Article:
Forer Effect or Barnum Effect

The Forer effect is the observation that individuals ascribe a high level of accuracy to statements and personality descriptions that are supposedly tailored just for them but which are, in fact, generic and equally applicable to just about anybody. An example of the effect can be seen in those people who believe strongly in certain practices such as astrology and fortune telling. In these practices, a person is given a statement that is supposedly tailored just for that particular individual and his or her particular life history. Because the individual believes that the message is meant only for them, the accuracy and the importance of the message is amplified even though, in reality, the message has been prepared with the intent of being generalized and vague enough so that many people may believe that it applies to them. The term Forer effect is named after the psychologist Bertram R. Forer, who, in 1948, gave his students a personality test in which they were told that they were each receiving a unique personality assessment based on a personality test that they were given. Each student was asked to rate the accuracy of the personality assessment on a scale from 0 (very poor) to 5 (excellent). On average, Forer’s students rated the accuracy of their “personal” personality assessment as a score of 4.26 out of 5.00. It was later revealed that each student had not received a personalized personality assessment, but had rather received identical copies of a general personality description, which Forer had assembled from various horoscopes.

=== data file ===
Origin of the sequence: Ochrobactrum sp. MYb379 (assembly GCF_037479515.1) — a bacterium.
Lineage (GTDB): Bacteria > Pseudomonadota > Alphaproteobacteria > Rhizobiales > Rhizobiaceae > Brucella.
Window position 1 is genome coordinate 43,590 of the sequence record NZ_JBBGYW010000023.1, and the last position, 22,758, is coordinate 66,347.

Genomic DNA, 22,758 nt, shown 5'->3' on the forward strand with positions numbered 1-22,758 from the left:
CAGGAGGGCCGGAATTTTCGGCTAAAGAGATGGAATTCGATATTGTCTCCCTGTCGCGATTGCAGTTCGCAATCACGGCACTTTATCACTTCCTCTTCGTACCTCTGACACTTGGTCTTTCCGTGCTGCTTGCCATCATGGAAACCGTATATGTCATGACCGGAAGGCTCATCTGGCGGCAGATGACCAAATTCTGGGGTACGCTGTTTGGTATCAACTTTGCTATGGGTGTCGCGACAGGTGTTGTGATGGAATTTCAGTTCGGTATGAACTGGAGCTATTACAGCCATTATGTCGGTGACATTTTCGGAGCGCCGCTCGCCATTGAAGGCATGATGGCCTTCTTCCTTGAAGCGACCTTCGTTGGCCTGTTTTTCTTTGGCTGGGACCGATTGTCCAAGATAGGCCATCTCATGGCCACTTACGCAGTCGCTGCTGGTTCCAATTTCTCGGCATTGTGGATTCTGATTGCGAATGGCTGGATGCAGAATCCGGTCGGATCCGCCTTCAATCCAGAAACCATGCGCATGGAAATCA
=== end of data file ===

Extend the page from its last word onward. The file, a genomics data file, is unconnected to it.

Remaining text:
Forer, B.R. (1949). “The fallacy of personal validation: A classroom demonstration of gullibility“. Journal of Abnormal and Social Psychology (American Psychological Association) 44 (1): 118–123.